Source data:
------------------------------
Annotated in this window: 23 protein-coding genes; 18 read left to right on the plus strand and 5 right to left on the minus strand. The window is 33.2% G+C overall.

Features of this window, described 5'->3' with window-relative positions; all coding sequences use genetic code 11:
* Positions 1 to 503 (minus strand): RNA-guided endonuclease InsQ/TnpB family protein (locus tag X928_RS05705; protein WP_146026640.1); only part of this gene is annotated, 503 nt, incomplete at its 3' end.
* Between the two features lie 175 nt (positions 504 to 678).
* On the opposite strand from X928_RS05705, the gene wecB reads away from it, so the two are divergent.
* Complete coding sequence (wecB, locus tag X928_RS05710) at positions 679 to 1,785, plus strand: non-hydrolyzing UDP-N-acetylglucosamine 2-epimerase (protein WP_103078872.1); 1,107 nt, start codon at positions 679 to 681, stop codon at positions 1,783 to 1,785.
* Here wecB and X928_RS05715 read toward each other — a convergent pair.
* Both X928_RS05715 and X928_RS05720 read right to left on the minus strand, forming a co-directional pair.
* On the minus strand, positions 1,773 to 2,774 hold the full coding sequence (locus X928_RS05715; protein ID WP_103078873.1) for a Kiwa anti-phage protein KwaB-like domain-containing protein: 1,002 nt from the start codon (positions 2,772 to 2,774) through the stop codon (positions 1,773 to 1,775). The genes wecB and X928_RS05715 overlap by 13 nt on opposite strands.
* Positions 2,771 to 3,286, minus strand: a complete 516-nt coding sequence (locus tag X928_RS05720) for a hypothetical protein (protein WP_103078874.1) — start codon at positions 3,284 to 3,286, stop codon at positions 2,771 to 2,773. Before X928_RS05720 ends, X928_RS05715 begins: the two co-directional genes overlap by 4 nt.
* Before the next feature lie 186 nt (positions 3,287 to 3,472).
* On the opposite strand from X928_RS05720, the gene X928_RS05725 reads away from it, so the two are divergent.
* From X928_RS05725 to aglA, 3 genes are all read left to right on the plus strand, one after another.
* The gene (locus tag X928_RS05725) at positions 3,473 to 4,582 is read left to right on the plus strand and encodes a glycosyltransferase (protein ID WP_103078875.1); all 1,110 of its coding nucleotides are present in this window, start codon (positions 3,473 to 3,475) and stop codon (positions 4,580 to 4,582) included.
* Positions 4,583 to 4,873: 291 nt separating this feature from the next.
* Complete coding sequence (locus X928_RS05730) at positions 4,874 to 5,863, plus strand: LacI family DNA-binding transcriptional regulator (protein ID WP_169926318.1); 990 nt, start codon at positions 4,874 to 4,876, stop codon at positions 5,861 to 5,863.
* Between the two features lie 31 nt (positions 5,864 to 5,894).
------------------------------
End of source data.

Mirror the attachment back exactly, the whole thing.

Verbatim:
Annotated in this window: 23 protein-coding genes; 18 read left to right on the plus strand and 5 right to left on the minus strand. The window is 33.2% G+C overall.

Features of this window, described 5'->3' with window-relative positions; all coding sequences use genetic code 11:
* Positions 1 to 503 (minus strand): RNA-guided endonuclease InsQ/TnpB family protein (locus tag X928_RS05705; protein WP_146026640.1); only part of this gene is annotated, 503 nt, incomplete at its 3' end.
* Between the two features lie 175 nt (positions 504 to 678).
* On the opposite strand from X928_RS05705, the gene wecB reads away from it, so the two are divergent.
* Complete coding sequence (wecB, locus tag X928_RS05710) at positions 679 to 1,785, plus strand: non-hydrolyzing UDP-N-acetylglucosamine 2-epimerase (protein WP_103078872.1); 1,107 nt, start codon at positions 679 to 681, stop codon at positions 1,783 to 1,785.
* Here wecB and X928_RS05715 read toward each other — a convergent pair.
* Both X928_RS05715 and X928_RS05720 read right to left on the minus strand, forming a co-directional pair.
* On the minus strand, positions 1,773 to 2,774 hold the full coding sequence (locus X928_RS05715; protein ID WP_103078873.1) for a Kiwa anti-phage protein KwaB-like domain-containing protein: 1,002 nt from the start codon (positions 2,772 to 2,774) through the stop codon (positions 1,773 to 1,775). The genes wecB and X928_RS05715 overlap by 13 nt on opposite strands.
* Positions 2,771 to 3,286, minus strand: a complete 516-nt coding sequence (locus tag X928_RS05720) for a hypothetical protein (protein WP_103078874.1) — start codon at positions 3,284 to 3,286, stop codon at positions 2,771 to 2,773. Before X928_RS05720 ends, X928_RS05715 begins: the two co-directional genes overlap by 4 nt.
* Before the next feature lie 186 nt (positions 3,287 to 3,472).
* On the opposite strand from X928_RS05720, the gene X928_RS05725 reads away from it, so the two are divergent.
* From X928_RS05725 to aglA, 3 genes are all read left to right on the plus strand, one after another.
* The gene (locus tag X928_RS05725) at positions 3,473 to 4,582 is read left to right on the plus strand and encodes a glycosyltransferase (protein ID WP_103078875.1); all 1,110 of its coding nucleotides are present in this window, start codon (positions 3,473 to 3,475) and stop codon (positions 4,580 to 4,582) included.
* Positions 4,583 to 4,873: 291 nt separating this feature from the next.
* Complete coding sequence (locus X928_RS05730) at positions 4,874 to 5,863, plus strand: LacI family DNA-binding transcriptional regulator (protein ID WP_169926318.1); 990 nt, start codon at positions 4,874 to 4,876, stop codon at positions 5,861 to 5,863.
* Between the two features lie 31 nt (positions 5,864 to 5,894).